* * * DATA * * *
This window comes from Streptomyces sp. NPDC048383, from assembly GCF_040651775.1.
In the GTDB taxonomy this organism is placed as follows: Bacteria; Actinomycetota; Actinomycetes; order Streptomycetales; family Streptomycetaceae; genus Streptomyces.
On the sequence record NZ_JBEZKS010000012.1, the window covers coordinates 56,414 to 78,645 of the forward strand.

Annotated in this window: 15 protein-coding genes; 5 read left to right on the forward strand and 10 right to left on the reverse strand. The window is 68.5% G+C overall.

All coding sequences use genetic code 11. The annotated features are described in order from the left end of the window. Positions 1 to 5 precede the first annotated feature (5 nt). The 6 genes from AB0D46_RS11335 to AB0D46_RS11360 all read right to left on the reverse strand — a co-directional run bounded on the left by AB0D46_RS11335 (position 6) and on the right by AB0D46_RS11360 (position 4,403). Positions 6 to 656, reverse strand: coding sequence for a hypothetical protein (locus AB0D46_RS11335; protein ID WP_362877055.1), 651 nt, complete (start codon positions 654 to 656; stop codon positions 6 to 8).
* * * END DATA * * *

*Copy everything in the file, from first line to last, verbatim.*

This window comes from Streptomyces sp. NPDC048383, from assembly GCF_040651775.1.
In the GTDB taxonomy this organism is placed as follows: Bacteria; Actinomycetota; Actinomycetes; order Streptomycetales; family Streptomycetaceae; genus Streptomyces.
On the sequence record NZ_JBEZKS010000012.1, the window covers coordinates 56,414 to 78,645 of the forward strand.

Annotated in this window: 15 protein-coding genes; 5 read left to right on the forward strand and 10 right to left on the reverse strand. The window is 68.5% G+C overall.

All coding sequences use genetic code 11. The annotated features are described in order from the left end of the window. Positions 1 to 5 precede the first annotated feature (5 nt). The 6 genes from AB0D46_RS11335 to AB0D46_RS11360 all read right to left on the reverse strand — a co-directional run bounded on the left by AB0D46_RS11335 (position 6) and on the right by AB0D46_RS11360 (position 4,403). Positions 6 to 656, reverse strand: coding sequence for a hypothetical protein (locus AB0D46_RS11335; protein ID WP_362877055.1), 651 nt, complete (start codon positions 654 to 656; stop codon positions 6 to 8).